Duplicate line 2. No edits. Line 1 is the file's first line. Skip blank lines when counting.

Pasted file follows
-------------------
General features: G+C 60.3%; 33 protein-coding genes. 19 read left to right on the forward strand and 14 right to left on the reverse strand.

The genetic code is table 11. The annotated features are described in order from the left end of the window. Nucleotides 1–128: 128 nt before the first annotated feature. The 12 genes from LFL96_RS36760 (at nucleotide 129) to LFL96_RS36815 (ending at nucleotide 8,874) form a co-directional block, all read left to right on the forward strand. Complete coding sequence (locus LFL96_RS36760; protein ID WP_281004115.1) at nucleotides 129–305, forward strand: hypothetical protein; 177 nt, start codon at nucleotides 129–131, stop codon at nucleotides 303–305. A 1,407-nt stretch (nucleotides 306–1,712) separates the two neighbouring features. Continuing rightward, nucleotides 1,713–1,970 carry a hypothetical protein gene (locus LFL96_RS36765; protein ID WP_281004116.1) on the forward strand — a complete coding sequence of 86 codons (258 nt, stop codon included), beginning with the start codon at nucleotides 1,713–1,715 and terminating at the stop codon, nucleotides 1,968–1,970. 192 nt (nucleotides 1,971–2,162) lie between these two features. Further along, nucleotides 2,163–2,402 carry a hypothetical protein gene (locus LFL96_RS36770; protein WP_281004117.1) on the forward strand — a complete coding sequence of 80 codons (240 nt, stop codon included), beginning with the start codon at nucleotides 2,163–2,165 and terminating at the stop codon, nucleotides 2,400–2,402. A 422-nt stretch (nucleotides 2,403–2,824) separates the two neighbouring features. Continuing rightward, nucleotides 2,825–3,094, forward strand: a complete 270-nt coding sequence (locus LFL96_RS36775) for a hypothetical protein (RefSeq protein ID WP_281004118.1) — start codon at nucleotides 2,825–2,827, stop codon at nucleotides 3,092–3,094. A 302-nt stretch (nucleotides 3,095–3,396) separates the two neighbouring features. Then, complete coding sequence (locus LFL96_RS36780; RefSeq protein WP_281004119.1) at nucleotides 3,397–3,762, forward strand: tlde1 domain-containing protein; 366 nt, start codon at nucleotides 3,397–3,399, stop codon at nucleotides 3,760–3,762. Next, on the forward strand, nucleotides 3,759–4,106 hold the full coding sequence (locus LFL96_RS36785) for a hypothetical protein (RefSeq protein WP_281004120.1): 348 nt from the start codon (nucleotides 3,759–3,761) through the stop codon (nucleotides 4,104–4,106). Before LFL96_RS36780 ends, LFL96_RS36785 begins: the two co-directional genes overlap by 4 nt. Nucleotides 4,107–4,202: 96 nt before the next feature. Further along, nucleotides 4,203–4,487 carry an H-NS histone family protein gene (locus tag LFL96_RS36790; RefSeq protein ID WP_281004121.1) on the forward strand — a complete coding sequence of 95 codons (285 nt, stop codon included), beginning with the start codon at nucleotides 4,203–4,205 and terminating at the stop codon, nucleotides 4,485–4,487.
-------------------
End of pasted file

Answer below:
The genetic code is table 11. The annotated features are described in order from the left end of the window. Nucleotides 1–128: 128 nt before the first annotated feature. The 12 genes from LFL96_RS36760 (at nucleotide 129) to LFL96_RS36815 (ending at nucleotide 8,874) form a co-directional block, all read left to right on the forward strand. Complete coding sequence (locus LFL96_RS36760; protein ID WP_281004115.1) at nucleotides 129–305, forward strand: hypothetical protein; 177 nt, start codon at nucleotides 129–131, stop codon at nucleotides 303–305. A 1,407-nt stretch (nucleotides 306–1,712) separates the two neighbouring features. Continuing rightward, nucleotides 1,713–1,970 carry a hypothetical protein gene (locus LFL96_RS36765; protein ID WP_281004116.1) on the forward strand — a complete coding sequence of 86 codons (258 nt, stop codon included), beginning with the start codon at nucleotides 1,713–1,715 and terminating at the stop codon, nucleotides 1,968–1,970. 192 nt (nucleotides 1,971–2,162) lie between these two features. Further along, nucleotides 2,163–2,402 carry a hypothetical protein gene (locus LFL96_RS36770; protein WP_281004117.1) on the forward strand — a complete coding sequence of 80 codons (240 nt, stop codon included), beginning with the start codon at nucleotides 2,163–2,165 and terminating at the stop codon, nucleotides 2,400–2,402. A 422-nt stretch (nucleotides 2,403–2,824) separates the two neighbouring features. Continuing rightward, nucleotides 2,825–3,094, forward strand: a complete 270-nt coding sequence (locus LFL96_RS36775) for a hypothetical protein (RefSeq protein ID WP_281004118.1) — start codon at nucleotides 2,825–2,827, stop codon at nucleotides 3,092–3,094. A 302-nt stretch (nucleotides 3,095–3,396) separates the two neighbouring features. Then, complete coding sequence (locus LFL96_RS36780; RefSeq protein WP_281004119.1) at nucleotides 3,397–3,762, forward strand: tlde1 domain-containing protein; 366 nt, start codon at nucleotides 3,397–3,399, stop codon at nucleotides 3,760–3,762. Next, on the forward strand, nucleotides 3,759–4,106 hold the full coding sequence (locus LFL96_RS36785) for a hypothetical protein (RefSeq protein WP_281004120.1): 348 nt from the start codon (nucleotides 3,759–3,761) through the stop codon (nucleotides 4,104–4,106). Before LFL96_RS36780 ends, LFL96_RS36785 begins: the two co-directional genes overlap by 4 nt. Nucleotides 4,107–4,202: 96 nt before the next feature. Further along, nucleotides 4,203–4,487 carry an H-NS histone family protein gene (locus tag LFL96_RS36790; RefSeq protein ID WP_281004121.1) on the forward strand — a complete coding sequence of 95 codons (285 nt, stop codon included), beginning with the start codon at nucleotides 4,203–4,205 and terminating at the stop codon, nucleotides 4,485–4,487.